5 Questions with Merrill Lynch's Todd Taylor
BY JOHN STANCAVAGE World Business Editor
Friday, December 07, 2012
12/07/12 at 4:47 AM
Todd Taylor joined Merrill Lynch as a financial adviser in 1990. He will become the firm's first private wealth adviser in Oklahoma, joining its Private Banking and Investment Group. Taylor began his financial services career in 1985 with E.F. Hutton & Co.
1: How has the investment business
changed in the past two decades?
On the broad scale, and in my
opinion, the year 1987 changed
investors’ perspectives on how they
should structure their portfolios.
In the early 1980s, before the stock
market crash of 1987, the major
markets had done well and no one
had seen them move between 10
percent and 20 percent over a mere
few days. Since that event, the financial
industry has moved toward
a planning-based marketplace in
order to minimize investors’ risk.
In Oklahoma, the growth in the
energy sector and the increase
in mergers and acquisitions and
private equity transactions is driving
today’s economy. As such, the
abundance of energy, manufacturing
construction and infrastructure
assets in the marketplace has
demanded we serve the financial
needs and preferences of ultrahigh-
net-worth — clients with
investable assets in excess of $10
million — individuals and families.
2: The stock market has been volatile in
recent years. For sophisticated investors,
how much of their portfolio do
you believe should be in stocks right now?
While stock market volatility is
seemingly here to stay, we work
with our clients to help them take
advantage of the changing investment
landscape and the opportunities
ahead. We encourage our
clients to accept that volatility may
exist and that it does not have to
be the enemy of their portfolios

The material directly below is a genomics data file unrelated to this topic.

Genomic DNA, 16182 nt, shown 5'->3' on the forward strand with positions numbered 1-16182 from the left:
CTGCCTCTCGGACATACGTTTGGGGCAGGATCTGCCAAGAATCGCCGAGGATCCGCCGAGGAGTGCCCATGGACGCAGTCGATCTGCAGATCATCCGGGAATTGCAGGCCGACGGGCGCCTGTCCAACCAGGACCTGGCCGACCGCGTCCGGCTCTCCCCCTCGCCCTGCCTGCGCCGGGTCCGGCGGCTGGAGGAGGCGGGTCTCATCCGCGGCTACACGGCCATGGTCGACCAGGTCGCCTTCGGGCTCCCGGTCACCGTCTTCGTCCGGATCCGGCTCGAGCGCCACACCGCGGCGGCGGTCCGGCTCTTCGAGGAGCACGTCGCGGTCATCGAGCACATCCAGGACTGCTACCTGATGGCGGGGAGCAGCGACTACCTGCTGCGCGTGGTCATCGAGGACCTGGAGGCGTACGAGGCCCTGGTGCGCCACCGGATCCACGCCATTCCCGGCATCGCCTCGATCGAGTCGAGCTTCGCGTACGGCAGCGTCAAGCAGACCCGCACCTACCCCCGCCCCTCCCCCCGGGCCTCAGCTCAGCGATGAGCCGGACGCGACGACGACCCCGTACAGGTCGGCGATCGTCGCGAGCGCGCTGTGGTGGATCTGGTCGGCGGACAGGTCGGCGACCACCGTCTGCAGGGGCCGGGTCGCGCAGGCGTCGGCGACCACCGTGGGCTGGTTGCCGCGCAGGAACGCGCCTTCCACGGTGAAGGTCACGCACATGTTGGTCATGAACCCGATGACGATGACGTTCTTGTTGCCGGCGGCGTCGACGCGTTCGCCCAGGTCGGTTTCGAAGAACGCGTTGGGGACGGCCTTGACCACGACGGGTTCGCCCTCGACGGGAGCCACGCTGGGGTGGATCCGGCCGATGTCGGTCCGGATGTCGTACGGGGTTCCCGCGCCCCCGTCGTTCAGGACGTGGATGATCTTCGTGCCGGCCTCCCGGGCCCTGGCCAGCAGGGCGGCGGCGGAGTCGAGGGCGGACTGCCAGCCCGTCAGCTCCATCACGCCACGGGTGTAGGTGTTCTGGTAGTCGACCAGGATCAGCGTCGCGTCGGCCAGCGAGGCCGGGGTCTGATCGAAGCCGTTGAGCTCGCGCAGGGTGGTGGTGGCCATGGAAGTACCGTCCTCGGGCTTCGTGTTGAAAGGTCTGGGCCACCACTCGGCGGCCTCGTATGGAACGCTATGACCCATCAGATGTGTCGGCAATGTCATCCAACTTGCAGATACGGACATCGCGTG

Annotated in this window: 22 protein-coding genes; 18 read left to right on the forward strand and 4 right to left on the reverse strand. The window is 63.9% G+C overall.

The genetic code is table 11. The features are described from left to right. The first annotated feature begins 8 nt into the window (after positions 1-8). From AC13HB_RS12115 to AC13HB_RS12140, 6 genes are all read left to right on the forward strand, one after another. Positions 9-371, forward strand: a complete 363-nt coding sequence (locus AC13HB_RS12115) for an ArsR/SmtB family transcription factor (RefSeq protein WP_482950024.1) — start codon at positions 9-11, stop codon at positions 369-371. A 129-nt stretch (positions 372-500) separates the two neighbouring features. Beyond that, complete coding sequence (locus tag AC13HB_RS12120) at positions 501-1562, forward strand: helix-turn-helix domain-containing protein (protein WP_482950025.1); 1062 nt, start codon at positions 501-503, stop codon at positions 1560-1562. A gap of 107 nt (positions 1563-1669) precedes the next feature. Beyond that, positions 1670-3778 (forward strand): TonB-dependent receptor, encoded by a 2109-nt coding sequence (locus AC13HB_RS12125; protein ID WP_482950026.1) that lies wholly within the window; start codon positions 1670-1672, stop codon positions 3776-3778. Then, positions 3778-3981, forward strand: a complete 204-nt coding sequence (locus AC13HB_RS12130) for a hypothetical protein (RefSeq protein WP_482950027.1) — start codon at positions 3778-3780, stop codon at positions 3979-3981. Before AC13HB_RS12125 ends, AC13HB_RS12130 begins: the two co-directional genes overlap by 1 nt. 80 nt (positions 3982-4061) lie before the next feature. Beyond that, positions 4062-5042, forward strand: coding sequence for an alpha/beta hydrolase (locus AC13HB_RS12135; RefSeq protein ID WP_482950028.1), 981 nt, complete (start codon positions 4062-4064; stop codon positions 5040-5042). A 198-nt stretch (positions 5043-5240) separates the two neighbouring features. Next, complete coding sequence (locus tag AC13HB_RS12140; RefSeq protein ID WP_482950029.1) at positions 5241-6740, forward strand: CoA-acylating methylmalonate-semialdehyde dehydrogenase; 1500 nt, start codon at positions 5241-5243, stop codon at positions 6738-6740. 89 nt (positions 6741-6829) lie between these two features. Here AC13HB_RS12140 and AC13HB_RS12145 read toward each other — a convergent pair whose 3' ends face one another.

but rather can uncover opportunities
and allow them to upgrade the
quality, growth and yield of their
3: What can lower-income individuals
learn from studying what high-networth
investors, such as Warren
Buffett, do with their money?
Warren Buffet once said, “We
simply attempt to be fearful when
others are greedy and to be greedy
only when others are fearful.
This adage, which is also one of
my favorite quotes, is a fairly basic
concept that describes investor
behavior. However, many investors
often times do the exact opposite
and invest in the wrong thing at
the wrong time because they let
emotion drive their investment
This is something for investors at
all asset levels to keep in mind.
4: What steps can family-owned
businesses take to ensure a smooth
transfer to the next generation?
Most family business owners
have their hands full planning for
the next quarter and don’t think
about what will happen to the company
years — or decades — from
now. Further, the questions a family
business owner has to ask him or
herself when approaching a succession
plan — for example, which, if
any, of their children will carry on
the business or how will children
outside the business be compensated
— can be difficult.
Succession planning is the key
element to ensuring continuity in a
family business, and a written plan
should be in place and reviewed
on annual basis. Business owners
should consider involving a business
attorney or an attorney with
a background in corporate structures
and tax planning early in the
5: What are the best investment lessons
or strategies you’ve learned over the
The most important thing for
investors to understand is that
markets are not static. They evolve.
I think there has been an idea that
you can own a stock in a great
company or a small handful of great
companies and eventually your
portfolio will excel.
I don’t think that idea is valid
anymore based on the everchanging
market landscape. The
recession in 2008 and 2009 moved
markets to extreme valuations.
Most investors can’t afford these
types of valuation losses, even by
owning a stock in some of the bestknown,
Investors need to learn to adapt
or diversify portfolios in order to
protect against these market losses
In addition, investors need to
realize that asset management is
about personal goals, not about
beating the markets.
STEPHEN PINGRY/Tulsa World